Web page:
You are currently processing an exchange. Remove Code Cancel Order

Photo by Jenny Anderson.

A Conversation with Jack O'Brien

"But this work is about us and where we came from at the end of the Second World War..."

A Conversation with Jack O'Brien

A conversation with Jack O’Brien, director of All My Sons. On April 13, 2019, Jack O'Brien spoke about All My Sons with education dramaturg Ted Sod as part of Roundabout Theatre Company's lecture series. An edited transcript follows (there are spoilers below).

Ted Sod: This show hits me extremely hard emotionally. Is that happening for you as the director of it or have you become used to its impact?

Jack O’Brien: First of all, this is an exceptional group of actors. This is the acting equivalent of the Emerson String Quartet. The play is very complicated. It’s a dense, deeply difficult show and they keep finding it. I was destroyed at the end of the performance today. They’re really hitting their stride now. You can see they understand everything about it: what secrets are being held, who’s keeping the secrets and what it costs them. I had the experience over 20 years ago of doing this play for American Playhouse on Public Television. The cast was James Whitmore, Michael Learned, Aidan Quinn, Joan Allen and Zeljko Ivanek. We struggled with the text because from the very first day, the technicians were eager to get my shot sheet, asking me where I was going to put the cameras and I didn’t know the play. We started blocking in a back yard and finally I said, “Stop! We don’t know enough about this play.” Arthur was alive at the time and came up to Toronto to spend some time with us. He couldn’t have been more generous and kind with his time. It was very well received. Arthur himself said it was the most lyric production of a show he’d ever known. He was very happy with it. I never touched it until now.

The gift of Annette and Tracy and Ben and that ensemble – their patience, the time we took. It seems to me that the seeds of everything that is difficult in the world we live in now and in the state of our own dear besieged nation are in this play. The issue of deceit, of disbelief, of greed. Things like post-traumatic stress disorder, bipolar disorder -- they are here. Everything we are currently suffering, Arthur put into this play. To me, it’s as if it was written this week. We are, all of us, pretty much destroyed by it. I’m enormously proud and extremely grateful to Roundabout for the opportunity to share this monumentally great play with you under these circumstances.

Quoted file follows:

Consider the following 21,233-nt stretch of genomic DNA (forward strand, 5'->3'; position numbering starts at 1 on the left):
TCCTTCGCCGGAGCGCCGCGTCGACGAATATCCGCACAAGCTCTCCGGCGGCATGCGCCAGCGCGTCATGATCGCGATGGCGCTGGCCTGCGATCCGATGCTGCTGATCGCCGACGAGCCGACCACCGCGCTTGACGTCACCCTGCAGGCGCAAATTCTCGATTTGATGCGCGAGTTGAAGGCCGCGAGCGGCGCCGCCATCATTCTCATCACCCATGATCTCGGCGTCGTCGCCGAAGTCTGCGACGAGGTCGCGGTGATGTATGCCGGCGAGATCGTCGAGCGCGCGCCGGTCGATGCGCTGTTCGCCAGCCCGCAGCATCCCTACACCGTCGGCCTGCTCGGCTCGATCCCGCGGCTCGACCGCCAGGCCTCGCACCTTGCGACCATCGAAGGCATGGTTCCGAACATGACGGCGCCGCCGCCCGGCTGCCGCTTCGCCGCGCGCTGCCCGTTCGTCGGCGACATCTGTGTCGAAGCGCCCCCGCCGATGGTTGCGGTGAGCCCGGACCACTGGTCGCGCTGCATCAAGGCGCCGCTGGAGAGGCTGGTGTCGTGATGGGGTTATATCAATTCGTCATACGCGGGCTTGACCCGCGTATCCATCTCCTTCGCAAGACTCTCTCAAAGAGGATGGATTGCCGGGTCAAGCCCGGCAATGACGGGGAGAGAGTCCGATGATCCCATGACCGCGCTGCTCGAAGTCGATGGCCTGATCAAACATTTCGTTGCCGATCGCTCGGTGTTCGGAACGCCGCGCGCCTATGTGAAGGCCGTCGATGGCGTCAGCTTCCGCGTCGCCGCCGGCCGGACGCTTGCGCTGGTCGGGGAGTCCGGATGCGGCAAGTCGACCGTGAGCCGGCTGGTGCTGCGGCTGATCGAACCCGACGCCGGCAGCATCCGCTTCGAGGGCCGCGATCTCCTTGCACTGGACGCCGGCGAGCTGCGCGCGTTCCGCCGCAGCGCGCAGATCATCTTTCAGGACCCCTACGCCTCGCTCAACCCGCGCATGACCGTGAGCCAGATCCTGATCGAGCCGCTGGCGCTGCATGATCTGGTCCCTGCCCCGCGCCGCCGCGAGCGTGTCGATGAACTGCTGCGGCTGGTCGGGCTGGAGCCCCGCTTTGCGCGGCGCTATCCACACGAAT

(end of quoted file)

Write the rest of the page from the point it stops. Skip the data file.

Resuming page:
TS: You’ve told me that when you direct, you try to keep a hands-off approach to let the actors find their own way. Yet, in this play there are so many things you have to discuss with actors. There are so many secrets and such an important timeline of who knows what and how it affects them. How important was table work on this production?

JO: With every play, musical and opera that I direct, I insist on table work. We sit down and look at the script as it’s written and ask questions and try to ferret out all the answers. Usually with a play, even with Shakespeare, by the fourth or fifth day you’ve pretty much been through it and parsed it all. Then you go back and read it through with that in mind. Then you get up and start to work. This play has resisted us, has challenged us, has haunted us for five weeks. We would get to the point where we are blocking or rehearsing a scene, a scene that’s going very well and suddenly you see that look of consternation appear on an actor’s face because they’re saying something that they don’t quite completely understand. I told them, “Always stop. I don’t care where we are. Stop, because you cannot lie.” For me, theatre is an act of faith. I mean that in the fullest sense of the word. I think it’s very interesting that the theatre and religion started together. We’re just acting some version of truth in front of you, and we are hoping to do it well enough that you will believe it. When we do that, you believe it. There’s nothing separating us. We’re sitting here and you’re sitting there and there’s air between us, but we’re in the same room breathing that same air. I think you’re sophisticated and smart enough to know a lie when you see it. You could even find it affectionate if the lie is a comedic lie and makes you laugh. We know that on certain nights, that transformation happens. The actors know that. I have a feeling that it was in the room today. I think they felt transformed. When that happens, that’s an act of faith. As John Gielgud said of technique many years ago, “Technique is for the nights you don’t feel it.”